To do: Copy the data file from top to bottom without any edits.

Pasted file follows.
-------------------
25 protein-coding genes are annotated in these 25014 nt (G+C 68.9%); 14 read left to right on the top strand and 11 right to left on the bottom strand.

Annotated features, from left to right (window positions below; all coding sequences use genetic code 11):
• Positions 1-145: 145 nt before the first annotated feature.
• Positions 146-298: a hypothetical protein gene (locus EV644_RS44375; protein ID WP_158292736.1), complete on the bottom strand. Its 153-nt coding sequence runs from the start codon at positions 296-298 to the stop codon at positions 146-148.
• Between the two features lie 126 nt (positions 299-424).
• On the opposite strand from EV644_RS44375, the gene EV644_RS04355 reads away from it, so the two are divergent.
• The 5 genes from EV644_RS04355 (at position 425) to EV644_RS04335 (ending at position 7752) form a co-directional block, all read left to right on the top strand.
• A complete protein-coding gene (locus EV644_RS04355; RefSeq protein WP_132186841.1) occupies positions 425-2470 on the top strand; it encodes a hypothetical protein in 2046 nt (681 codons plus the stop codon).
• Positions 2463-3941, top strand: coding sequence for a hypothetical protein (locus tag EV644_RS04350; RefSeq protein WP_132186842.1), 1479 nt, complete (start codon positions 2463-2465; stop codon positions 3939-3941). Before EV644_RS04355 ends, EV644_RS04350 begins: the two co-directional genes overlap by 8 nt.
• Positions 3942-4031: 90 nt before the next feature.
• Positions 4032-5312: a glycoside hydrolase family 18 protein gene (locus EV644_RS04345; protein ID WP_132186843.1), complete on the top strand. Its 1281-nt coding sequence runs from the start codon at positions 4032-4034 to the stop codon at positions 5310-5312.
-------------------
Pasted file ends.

25 protein-coding genes are annotated in these 25014 nt (G+C 68.9%); 14 read left to right on the top strand and 11 right to left on the bottom strand.

Annotated features, from left to right (window positions below; all coding sequences use genetic code 11):
• Positions 1-145: 145 nt before the first annotated feature.
• Positions 146-298: a hypothetical protein gene (locus EV644_RS44375; protein ID WP_158292736.1), complete on the bottom strand. Its 153-nt coding sequence runs from the start codon at positions 296-298 to the stop codon at positions 146-148.
• Between the two features lie 126 nt (positions 299-424).
• On the opposite strand from EV644_RS44375, the gene EV644_RS04355 reads away from it, so the two are divergent.
• The 5 genes from EV644_RS04355 (at position 425) to EV644_RS04335 (ending at position 7752) form a co-directional block, all read left to right on the top strand.
• A complete protein-coding gene (locus EV644_RS04355; RefSeq protein WP_132186841.1) occupies positions 425-2470 on the top strand; it encodes a hypothetical protein in 2046 nt (681 codons plus the stop codon).
• Positions 2463-3941, top strand: coding sequence for a hypothetical protein (locus tag EV644_RS04350; RefSeq protein WP_132186842.1), 1479 nt, complete (start codon positions 2463-2465; stop codon positions 3939-3941). Before EV644_RS04355 ends, EV644_RS04350 begins: the two co-directional genes overlap by 8 nt.
• Positions 3942-4031: 90 nt before the next feature.
• Positions 4032-5312: a glycoside hydrolase family 18 protein gene (locus EV644_RS04345; protein ID WP_132186843.1), complete on the top strand. Its 1281-nt coding sequence runs from the start codon at positions 4032-4034 to the stop codon at positions 5310-5312.